Haunted Houston: Does a Demon Dwell at the La Carafe Bar?

A man named Nathaniel Kellum purchased land in Houston during the 1840s.

In 1847, Mr. Kellum built the two story building known as La Carafe.

Today, La Carafe is the oldest commercial building still in use within Houston.

The Oldest Bar in Houston

Updated 2/11/2020 – La Carafe first began life as a bakery.

The Kennedy Bakery became known for baking fresh biscuits every day for the Confederate soldiers passing through town.

Overtime, the building was converted into a bar, and public meeting house.

While La Carafe is still in operation, the building itself faces structural challenges.

The entire second floor is closed off to the public due to safety concerns.

It just so happens that the second floor is also said to be quite haunted.

Some visitors believe they saw the black apparition of a man on that story.

One anonymous local has confessed to sneaking up onto the second story to explore.

To this day he strongly regrets that choice.

Poking Around On the 2nd Floor

Can you stomach a true evil ritual?


“I’m not sure what compelled me to go up there, but it felt like an irrational and impulsive decision on my end,” he admitted sheepishly.

“Before I even had time to process it, I was already on the second floor, poking around.

It was almost as if I couldn’t help myself but do it.

“I wasn’t up there for too long before I heard the sound of furniture moving,” the man said.

“I slowly opened the door of each room, but everything seemed to be in order.

Nothing looked amiss.

“I contemplated going back downstairs when I heard the sound again, only this time it was in the room to my left,” he said with a satisfied smile.

“I immediately went to the door and opened it again.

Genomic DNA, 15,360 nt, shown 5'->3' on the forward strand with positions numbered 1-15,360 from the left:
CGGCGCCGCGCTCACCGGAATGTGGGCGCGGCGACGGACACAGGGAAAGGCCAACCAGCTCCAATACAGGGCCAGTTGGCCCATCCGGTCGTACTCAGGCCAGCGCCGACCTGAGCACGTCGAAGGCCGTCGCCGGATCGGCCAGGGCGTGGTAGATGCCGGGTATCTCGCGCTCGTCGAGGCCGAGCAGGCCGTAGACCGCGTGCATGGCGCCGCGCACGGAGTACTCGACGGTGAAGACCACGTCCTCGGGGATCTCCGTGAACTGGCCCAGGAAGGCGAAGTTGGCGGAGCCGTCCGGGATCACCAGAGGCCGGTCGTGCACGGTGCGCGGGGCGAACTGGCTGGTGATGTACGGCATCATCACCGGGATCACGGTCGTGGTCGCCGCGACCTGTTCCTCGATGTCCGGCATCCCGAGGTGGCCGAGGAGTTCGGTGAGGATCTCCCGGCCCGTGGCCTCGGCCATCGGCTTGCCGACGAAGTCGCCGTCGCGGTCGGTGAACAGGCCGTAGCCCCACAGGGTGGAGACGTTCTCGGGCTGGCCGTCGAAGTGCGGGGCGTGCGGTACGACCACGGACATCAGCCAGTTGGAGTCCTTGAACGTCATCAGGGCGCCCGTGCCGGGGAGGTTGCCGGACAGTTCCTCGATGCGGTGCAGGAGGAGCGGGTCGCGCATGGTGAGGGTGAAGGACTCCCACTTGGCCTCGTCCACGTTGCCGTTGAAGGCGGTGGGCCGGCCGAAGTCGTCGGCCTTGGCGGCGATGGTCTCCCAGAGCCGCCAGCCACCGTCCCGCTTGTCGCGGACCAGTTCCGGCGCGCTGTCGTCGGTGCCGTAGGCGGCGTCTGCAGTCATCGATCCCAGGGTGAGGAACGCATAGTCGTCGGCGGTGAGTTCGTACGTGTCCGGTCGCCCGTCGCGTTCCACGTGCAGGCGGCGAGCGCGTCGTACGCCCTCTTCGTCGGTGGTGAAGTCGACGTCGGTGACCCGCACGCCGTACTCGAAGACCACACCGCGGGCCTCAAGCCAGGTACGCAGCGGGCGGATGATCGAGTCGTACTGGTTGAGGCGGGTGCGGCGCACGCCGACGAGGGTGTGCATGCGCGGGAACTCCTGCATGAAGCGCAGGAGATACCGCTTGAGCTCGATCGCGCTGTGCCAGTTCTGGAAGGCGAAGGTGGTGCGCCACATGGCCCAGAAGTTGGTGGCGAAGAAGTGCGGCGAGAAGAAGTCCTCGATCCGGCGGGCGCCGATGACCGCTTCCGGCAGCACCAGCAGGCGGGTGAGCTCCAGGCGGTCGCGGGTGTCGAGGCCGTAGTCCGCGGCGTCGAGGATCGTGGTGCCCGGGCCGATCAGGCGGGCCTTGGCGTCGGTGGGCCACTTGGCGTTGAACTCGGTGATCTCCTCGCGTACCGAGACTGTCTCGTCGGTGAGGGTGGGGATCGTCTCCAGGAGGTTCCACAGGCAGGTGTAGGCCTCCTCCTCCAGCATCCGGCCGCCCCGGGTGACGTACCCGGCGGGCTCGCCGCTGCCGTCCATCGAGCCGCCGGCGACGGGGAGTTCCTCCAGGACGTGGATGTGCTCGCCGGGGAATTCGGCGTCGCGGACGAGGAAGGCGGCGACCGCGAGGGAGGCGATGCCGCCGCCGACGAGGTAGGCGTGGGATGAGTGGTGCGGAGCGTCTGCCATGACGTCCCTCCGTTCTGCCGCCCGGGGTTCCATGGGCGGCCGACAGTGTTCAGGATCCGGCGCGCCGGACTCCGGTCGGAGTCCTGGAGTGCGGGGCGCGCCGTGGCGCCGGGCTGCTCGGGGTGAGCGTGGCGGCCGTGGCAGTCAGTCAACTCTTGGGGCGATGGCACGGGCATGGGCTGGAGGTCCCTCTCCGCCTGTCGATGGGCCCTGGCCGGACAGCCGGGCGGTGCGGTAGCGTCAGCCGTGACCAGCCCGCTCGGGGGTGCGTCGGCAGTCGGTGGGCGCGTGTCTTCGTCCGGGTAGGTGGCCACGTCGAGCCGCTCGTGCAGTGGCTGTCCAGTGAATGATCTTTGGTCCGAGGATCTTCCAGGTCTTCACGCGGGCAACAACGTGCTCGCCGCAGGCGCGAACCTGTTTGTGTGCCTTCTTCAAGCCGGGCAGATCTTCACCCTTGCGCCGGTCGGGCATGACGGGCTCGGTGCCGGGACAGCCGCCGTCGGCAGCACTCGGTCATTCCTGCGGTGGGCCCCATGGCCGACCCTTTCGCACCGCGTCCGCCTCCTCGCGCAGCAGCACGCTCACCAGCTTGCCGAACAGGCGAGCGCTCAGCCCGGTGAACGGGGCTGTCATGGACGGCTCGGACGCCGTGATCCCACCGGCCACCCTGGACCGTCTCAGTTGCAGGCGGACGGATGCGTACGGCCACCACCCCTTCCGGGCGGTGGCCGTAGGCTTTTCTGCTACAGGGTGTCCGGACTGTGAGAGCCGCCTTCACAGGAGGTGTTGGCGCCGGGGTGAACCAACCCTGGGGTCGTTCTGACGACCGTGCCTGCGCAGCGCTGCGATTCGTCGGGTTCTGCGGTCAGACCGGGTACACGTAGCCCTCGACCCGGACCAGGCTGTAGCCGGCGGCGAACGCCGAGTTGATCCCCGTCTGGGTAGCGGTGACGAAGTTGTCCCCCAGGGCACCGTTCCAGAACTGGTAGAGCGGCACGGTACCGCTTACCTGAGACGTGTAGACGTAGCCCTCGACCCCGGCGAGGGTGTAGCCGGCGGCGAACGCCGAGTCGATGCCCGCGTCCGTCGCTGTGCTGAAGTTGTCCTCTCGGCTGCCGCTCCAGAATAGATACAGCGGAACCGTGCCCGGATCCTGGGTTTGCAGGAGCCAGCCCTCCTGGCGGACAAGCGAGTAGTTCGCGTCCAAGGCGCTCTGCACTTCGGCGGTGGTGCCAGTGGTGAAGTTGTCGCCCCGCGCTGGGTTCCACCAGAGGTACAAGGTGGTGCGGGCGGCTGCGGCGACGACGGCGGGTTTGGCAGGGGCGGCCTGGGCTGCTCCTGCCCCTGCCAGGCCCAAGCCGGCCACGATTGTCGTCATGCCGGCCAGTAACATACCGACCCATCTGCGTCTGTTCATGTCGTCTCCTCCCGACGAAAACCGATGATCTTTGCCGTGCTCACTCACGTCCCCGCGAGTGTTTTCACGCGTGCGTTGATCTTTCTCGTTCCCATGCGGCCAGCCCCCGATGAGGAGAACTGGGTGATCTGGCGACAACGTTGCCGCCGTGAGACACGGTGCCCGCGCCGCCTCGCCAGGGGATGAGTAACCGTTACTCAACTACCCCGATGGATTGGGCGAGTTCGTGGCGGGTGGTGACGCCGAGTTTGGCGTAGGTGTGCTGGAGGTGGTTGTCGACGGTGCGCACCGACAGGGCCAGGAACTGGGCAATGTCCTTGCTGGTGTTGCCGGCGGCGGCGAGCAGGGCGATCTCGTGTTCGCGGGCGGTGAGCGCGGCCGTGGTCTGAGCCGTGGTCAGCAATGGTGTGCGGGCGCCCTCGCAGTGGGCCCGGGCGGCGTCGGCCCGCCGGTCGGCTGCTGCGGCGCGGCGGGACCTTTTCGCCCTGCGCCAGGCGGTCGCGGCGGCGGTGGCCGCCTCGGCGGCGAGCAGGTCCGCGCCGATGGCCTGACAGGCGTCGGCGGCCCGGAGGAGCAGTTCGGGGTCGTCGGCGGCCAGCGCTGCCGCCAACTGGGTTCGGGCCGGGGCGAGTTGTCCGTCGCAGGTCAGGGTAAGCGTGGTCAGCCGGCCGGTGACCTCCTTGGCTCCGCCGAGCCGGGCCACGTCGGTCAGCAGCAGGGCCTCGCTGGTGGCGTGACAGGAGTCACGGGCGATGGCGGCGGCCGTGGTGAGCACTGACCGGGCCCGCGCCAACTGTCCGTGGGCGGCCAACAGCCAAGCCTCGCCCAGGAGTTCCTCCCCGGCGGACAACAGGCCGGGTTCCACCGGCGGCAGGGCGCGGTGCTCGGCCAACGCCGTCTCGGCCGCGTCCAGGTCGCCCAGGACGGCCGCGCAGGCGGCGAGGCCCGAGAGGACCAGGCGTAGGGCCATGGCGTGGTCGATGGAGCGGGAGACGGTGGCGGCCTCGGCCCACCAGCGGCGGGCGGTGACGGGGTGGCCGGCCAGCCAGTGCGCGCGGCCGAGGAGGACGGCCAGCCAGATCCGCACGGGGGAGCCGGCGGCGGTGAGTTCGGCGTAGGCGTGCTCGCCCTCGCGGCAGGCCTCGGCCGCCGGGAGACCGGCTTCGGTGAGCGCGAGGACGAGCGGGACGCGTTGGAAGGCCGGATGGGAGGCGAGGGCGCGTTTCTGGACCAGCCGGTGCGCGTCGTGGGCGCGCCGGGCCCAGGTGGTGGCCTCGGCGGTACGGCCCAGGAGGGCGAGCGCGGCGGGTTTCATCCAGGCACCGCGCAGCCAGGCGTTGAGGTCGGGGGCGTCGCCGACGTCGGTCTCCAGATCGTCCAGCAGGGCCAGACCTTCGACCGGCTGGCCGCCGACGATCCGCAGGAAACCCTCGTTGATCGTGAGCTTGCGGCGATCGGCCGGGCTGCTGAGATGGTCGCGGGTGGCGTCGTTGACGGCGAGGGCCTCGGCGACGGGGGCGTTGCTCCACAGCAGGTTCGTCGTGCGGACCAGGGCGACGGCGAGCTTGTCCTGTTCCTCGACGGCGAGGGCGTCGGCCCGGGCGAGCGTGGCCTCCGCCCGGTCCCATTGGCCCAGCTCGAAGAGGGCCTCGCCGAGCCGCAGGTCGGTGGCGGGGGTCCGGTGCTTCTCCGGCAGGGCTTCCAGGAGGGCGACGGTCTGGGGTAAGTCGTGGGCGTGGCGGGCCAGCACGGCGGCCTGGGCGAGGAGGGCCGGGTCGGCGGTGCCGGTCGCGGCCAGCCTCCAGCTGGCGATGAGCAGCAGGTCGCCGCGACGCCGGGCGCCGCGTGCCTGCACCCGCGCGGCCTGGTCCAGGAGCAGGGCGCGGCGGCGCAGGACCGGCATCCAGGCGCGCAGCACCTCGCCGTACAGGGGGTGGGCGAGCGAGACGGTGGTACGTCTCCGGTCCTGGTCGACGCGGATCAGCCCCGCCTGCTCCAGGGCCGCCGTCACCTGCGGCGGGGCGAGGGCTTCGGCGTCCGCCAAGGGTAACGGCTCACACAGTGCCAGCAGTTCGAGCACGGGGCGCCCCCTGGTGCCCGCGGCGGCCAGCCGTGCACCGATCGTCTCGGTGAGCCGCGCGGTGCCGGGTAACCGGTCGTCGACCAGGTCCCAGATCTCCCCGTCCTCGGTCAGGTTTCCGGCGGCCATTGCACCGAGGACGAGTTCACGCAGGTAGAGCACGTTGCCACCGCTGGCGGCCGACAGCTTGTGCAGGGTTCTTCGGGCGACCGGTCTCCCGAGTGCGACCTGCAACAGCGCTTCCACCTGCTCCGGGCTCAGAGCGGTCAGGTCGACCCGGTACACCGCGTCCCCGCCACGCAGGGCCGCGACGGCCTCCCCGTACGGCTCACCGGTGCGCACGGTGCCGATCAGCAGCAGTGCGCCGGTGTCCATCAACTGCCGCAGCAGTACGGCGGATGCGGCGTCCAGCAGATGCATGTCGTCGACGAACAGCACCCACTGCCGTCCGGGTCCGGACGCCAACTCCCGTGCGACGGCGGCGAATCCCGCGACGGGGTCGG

My eyes were drawn to the decorative tin can that was lying on the ground in front of me.

“I grabbed the musty can and put it back on the side table next to the door.

Shortly after I shut the door, I heard the unmistakable sound of the tin can fall off the table again.

That time when I opened the door, the room gave me the absolute chills—and still does,” he said, showing off his goosebumps.

“I poked my head into the room, wondering if the floor was somehow slanted.

I tried to use logic to discredit what my gut was saying…that it was the act of something otherworldly.

I had just begun to believe that theory when I felt someone breathe on the back of my neck,” the man murmured.

“Suddenly I was so frightened; I couldn’t move a muscle.

The entity continued to breathe on me, and the last thing I wanted to do was be forced to turn to face it.

I grew so incredibly panicked that I passed out, and fell to the floor.

“I woke up a few minutes later.

I could tell by how light the air around me was that the spirit was no longer nearby,” the man said.

“I took the opportunity to get the hell out of there, and back down onto the main floor.

“I do love La Carafe, and I do think it is an important part of Houston history.

I just think it may be in need of some kind of exorcism before people should be allowed to ever go upstairs.”